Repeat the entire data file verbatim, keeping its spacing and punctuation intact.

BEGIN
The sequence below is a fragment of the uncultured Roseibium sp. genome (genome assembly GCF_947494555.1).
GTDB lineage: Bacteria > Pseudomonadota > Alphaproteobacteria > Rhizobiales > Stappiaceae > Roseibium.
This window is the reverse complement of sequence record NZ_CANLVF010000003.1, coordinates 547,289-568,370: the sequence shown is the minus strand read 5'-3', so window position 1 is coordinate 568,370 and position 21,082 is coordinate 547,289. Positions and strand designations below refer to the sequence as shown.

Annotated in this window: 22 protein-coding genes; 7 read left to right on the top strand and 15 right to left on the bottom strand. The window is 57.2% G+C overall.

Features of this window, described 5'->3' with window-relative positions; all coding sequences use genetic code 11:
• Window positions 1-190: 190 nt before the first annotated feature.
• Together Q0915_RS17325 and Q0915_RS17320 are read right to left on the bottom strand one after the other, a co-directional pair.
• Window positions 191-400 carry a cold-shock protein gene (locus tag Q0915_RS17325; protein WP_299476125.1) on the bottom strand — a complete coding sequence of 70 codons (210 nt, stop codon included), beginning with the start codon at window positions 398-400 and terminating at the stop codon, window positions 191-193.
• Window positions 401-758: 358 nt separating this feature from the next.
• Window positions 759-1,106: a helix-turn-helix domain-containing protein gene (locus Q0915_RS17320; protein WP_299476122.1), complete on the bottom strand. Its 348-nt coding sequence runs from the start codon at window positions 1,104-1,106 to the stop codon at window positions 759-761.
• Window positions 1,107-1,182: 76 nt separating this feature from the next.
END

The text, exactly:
The sequence below is a fragment of the uncultured Roseibium sp. genome (genome assembly GCF_947494555.1).
GTDB lineage: Bacteria > Pseudomonadota > Alphaproteobacteria > Rhizobiales > Stappiaceae > Roseibium.
This window is the reverse complement of sequence record NZ_CANLVF010000003.1, coordinates 547,289-568,370: the sequence shown is the minus strand read 5'-3', so window position 1 is coordinate 568,370 and position 21,082 is coordinate 547,289. Positions and strand designations below refer to the sequence as shown.

Annotated in this window: 22 protein-coding genes; 7 read left to right on the top strand and 15 right to left on the bottom strand. The window is 57.2% G+C overall.

Features of this window, described 5'->3' with window-relative positions; all coding sequences use genetic code 11:
• Window positions 1-190: 190 nt before the first annotated feature.
• Together Q0915_RS17325 and Q0915_RS17320 are read right to left on the bottom strand one after the other, a co-directional pair.
• Window positions 191-400 carry a cold-shock protein gene (locus tag Q0915_RS17325; protein WP_299476125.1) on the bottom strand — a complete coding sequence of 70 codons (210 nt, stop codon included), beginning with the start codon at window positions 398-400 and terminating at the stop codon, window positions 191-193.
• Window positions 401-758: 358 nt separating this feature from the next.
• Window positions 759-1,106: a helix-turn-helix domain-containing protein gene (locus Q0915_RS17320; protein WP_299476122.1), complete on the bottom strand. Its 348-nt coding sequence runs from the start codon at window positions 1,104-1,106 to the stop codon at window positions 759-761.
• Window positions 1,107-1,182: 76 nt separating this feature from the next.